Home News The ATM Malware Gang Slowly Dismantled by British Police

The ATM Malware Gang Slowly Dismantled by British Police

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London Police is slowly dismantling an ATM malware gang operating out of Romania, which British authorities say is responsible for stealing £1.6 million ($2 million) from UK cash machines.

The gang’s biggest heist, which was also the one that drew the attention of UK authorities, took place over the 2014 May Bank Holiday weekend when the crooks stole £1.3 million ($1.65 million).

The group hit 51 ATMs across Bognor Regis, Brighton, Liverpool, London, and Portsmouth.

The gang operated by infecting the cash machines with malware that allowed them to withdraw large sums of money. Police say the malware had a particular feature that allowed it to delete itself to hide its tracks.

The group scouted ATMs in advance to discover improperly-protected cash machines that they could break in and infect with their malware.

Police got lucky when the group was careless, and one member was recorded by a hidden ATM surveillance camera.

The suspect was identified and arrested in late 2014. His name is Grigore Paladi, a Romanian national, and in February 2015, a UK judge sentenced him  to five years in prison.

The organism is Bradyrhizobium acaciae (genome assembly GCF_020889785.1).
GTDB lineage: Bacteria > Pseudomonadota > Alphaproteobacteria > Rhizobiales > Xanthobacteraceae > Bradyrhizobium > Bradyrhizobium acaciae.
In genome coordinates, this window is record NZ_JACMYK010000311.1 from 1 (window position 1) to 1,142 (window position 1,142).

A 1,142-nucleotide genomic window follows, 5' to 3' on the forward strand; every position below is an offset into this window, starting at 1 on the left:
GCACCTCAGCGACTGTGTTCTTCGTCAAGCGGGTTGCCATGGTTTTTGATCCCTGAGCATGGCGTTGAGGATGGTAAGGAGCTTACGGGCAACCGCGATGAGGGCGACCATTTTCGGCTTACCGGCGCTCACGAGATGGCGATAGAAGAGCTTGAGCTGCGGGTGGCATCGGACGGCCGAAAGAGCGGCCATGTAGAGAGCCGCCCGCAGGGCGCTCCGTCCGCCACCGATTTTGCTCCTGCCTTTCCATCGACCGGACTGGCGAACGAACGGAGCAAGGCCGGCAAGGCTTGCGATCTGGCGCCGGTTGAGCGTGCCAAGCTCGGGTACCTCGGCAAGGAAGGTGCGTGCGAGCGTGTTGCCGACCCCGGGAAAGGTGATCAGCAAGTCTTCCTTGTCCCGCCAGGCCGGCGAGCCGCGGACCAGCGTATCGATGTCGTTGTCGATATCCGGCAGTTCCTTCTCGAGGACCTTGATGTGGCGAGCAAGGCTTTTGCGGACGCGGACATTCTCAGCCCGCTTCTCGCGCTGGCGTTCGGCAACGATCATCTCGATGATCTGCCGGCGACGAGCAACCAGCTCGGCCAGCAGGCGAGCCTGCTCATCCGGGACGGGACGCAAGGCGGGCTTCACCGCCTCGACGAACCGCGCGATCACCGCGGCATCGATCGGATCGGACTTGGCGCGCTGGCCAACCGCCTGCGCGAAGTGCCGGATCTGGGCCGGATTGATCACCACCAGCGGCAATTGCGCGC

Paladi’s arrest and sentencing were followed by the arrest of Teofil Bortos, 36, also from Romania. Police arrested Bortos at the London Luton Airport in July 2015.

Bortos pleaded guilty in December 2015 and was sentenced to seven years in prison a month later. Authorities said Bortos was the gang member tasked with identifying insecure ATMs the group could attack.

Arrests in the 2014 ATM robbery incidents continued on September 20, 2016, when Romania police arrested Emanual Leahu, aged 30, from the city of Bacau, in eastern Romania.

Local authorities arrested the suspect based on a European arrest warrant issued by UK police. The man is scheduled for extradition to the UK next week.

Nevertheless, British authorities say the gang has five members, with the other two still at large in Romania. European arrest warrants have been issued in their names as well.

ATM Malware

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